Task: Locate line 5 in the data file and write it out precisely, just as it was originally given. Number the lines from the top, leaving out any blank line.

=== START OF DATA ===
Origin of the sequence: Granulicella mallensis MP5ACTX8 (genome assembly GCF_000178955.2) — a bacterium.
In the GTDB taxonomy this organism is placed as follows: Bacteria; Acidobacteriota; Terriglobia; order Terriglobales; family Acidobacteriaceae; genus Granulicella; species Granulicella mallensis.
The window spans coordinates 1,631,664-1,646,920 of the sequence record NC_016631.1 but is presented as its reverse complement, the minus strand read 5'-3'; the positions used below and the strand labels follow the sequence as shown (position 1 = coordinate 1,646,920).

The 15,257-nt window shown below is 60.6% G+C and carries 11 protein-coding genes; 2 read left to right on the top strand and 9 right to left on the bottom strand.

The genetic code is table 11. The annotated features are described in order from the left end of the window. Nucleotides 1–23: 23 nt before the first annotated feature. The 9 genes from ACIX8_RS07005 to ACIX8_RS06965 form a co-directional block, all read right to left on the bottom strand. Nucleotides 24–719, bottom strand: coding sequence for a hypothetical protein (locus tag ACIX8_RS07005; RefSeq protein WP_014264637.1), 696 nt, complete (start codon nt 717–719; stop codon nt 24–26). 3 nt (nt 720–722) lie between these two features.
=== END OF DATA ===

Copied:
The genetic code is table 11. The annotated features are described in order from the left end of the window. Nucleotides 1–23: 23 nt before the first annotated feature. The 9 genes from ACIX8_RS07005 to ACIX8_RS06965 form a co-directional block, all read right to left on the bottom strand. Nucleotides 24–719, bottom strand: coding sequence for a hypothetical protein (locus tag ACIX8_RS07005; RefSeq protein WP_014264637.1), 696 nt, complete (start codon nt 717–719; stop codon nt 24–26). 3 nt (nt 720–722) lie between these two features.